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2000s Recipes + Menus

Cocktail of the Week: Black and Tan

Makes1 drink
In the early days of the Republic, whiskey was made from rye, and it came from Pennsylvania or Maryland. The Distilled Spirits Tax of 1791 sparked the Whiskey Rebellion, centered in western Pennsylvania, which drove many farmer-distillers west, from the frontier of Pennsylvania, to Kentucky, where corn was the crop of choice. We can be grateful for the bourbon industry that resulted, but it’s impossible not to mourn the marginalization of rye whiskey. Rye has lately been on the comeback trail, due largely to bartenders interested in classic cocktails. So, even though no rye is currently being made in Maryland (or Pennsylvania, for that matter), in honor of another great Maryland tradition, the Preakness (May 16), we bring you this delicious drink. Cocktail educator Allen Katz, who revived it at the 2007 edition of Tales of the Cocktail, says it came from the venerable Baltimore Country Club.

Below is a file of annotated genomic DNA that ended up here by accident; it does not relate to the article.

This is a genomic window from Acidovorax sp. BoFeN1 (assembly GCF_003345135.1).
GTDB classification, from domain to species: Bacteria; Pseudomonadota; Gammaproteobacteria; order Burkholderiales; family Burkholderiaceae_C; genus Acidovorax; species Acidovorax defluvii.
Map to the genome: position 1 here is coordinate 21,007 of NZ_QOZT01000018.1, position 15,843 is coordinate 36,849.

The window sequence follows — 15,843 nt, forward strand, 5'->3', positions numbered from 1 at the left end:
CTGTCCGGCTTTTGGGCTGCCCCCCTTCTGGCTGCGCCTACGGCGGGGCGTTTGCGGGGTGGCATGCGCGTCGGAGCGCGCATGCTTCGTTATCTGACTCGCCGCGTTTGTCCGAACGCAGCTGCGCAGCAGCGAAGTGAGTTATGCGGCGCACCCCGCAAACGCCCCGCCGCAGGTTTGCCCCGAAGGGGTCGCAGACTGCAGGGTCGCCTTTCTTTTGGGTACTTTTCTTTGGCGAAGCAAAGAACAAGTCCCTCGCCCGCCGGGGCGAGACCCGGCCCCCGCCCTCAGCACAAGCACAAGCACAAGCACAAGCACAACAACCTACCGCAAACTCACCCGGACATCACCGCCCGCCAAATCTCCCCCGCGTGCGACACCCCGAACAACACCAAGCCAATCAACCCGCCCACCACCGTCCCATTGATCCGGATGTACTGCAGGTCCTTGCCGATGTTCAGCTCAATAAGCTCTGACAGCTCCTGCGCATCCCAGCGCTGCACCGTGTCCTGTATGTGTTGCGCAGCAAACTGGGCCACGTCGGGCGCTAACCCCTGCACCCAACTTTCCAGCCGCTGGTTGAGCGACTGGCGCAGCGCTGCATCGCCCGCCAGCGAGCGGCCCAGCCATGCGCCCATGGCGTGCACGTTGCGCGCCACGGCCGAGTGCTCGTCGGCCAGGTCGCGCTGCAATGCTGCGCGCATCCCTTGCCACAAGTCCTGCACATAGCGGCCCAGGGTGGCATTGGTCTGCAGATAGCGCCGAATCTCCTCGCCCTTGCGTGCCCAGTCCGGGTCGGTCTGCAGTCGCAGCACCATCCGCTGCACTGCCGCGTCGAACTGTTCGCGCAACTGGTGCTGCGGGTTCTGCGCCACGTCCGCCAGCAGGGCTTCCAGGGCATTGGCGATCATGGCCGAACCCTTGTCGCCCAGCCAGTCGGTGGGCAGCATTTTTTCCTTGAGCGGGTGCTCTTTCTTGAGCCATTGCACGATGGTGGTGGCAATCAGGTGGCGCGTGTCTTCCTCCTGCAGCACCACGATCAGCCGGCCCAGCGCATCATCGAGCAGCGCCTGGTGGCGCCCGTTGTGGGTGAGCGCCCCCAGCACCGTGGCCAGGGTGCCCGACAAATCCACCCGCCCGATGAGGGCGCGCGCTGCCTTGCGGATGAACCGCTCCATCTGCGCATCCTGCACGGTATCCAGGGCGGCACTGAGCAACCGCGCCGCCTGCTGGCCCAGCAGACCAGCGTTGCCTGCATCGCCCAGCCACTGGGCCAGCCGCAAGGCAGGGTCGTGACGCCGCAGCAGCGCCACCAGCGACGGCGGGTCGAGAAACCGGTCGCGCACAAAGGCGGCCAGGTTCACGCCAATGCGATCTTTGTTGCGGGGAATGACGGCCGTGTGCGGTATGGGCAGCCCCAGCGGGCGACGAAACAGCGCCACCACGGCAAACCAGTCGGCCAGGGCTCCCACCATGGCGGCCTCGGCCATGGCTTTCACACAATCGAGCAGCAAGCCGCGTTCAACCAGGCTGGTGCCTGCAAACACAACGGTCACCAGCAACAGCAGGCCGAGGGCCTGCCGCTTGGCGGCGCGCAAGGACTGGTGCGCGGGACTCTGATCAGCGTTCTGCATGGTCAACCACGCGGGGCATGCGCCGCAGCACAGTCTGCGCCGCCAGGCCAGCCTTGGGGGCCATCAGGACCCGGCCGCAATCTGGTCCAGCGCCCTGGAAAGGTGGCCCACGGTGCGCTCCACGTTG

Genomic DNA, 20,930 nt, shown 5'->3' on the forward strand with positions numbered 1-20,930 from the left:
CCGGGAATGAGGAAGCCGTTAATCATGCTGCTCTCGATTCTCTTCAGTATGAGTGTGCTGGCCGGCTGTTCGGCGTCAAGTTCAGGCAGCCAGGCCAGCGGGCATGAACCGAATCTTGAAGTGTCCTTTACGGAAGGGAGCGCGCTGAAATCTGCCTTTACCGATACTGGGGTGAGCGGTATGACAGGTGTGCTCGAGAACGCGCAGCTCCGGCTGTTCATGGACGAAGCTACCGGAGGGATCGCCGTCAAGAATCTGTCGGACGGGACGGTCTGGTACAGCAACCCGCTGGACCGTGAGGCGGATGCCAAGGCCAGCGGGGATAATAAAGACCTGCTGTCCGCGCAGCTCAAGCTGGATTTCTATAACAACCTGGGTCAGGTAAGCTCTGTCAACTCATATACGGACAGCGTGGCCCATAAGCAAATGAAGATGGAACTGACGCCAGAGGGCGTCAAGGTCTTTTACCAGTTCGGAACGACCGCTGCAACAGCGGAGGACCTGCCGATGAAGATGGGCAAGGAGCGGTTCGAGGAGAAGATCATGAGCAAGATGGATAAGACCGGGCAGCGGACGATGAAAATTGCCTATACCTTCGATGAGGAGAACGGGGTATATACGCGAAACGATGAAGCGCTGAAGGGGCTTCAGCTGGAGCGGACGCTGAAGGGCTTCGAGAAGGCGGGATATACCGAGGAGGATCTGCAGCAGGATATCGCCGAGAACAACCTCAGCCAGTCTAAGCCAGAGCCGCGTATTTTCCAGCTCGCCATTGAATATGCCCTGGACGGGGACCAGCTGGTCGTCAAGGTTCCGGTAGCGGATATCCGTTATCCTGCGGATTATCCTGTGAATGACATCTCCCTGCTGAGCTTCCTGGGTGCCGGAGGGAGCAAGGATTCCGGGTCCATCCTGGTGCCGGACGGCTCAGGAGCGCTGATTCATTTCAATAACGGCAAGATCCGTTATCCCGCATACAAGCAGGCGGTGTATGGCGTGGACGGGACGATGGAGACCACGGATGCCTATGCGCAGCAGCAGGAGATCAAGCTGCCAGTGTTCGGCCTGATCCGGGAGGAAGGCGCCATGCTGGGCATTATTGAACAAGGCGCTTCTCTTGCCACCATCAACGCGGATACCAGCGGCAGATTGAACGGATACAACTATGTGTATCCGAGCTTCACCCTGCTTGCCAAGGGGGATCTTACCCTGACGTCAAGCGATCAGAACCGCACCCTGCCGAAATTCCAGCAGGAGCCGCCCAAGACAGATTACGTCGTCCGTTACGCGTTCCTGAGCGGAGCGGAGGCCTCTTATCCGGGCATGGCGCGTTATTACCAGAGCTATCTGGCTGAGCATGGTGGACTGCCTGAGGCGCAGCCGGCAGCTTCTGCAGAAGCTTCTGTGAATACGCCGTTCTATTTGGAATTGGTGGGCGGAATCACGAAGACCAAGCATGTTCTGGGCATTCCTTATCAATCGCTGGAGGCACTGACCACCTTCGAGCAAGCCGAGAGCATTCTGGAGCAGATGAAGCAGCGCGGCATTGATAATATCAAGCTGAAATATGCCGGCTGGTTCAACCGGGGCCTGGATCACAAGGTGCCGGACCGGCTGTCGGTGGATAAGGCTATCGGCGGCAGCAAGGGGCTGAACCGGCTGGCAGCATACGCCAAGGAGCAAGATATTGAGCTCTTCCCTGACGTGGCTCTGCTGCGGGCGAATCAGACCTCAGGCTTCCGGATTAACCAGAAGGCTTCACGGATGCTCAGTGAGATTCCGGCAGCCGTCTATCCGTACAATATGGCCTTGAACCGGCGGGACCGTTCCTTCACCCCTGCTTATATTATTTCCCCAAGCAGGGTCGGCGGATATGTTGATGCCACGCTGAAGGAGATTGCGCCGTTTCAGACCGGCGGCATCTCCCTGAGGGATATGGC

In a mixing glass, muddle 5 blackberries, 8 mint leaves, ¼ ounce simple syrup, and ¼ ounce fresh lime juice. Add 2 ounces rye and shake well with ice. Strain into an ice-filled Collins glass and top with ginger beer.

No need to garnish with a black-eyed Susan.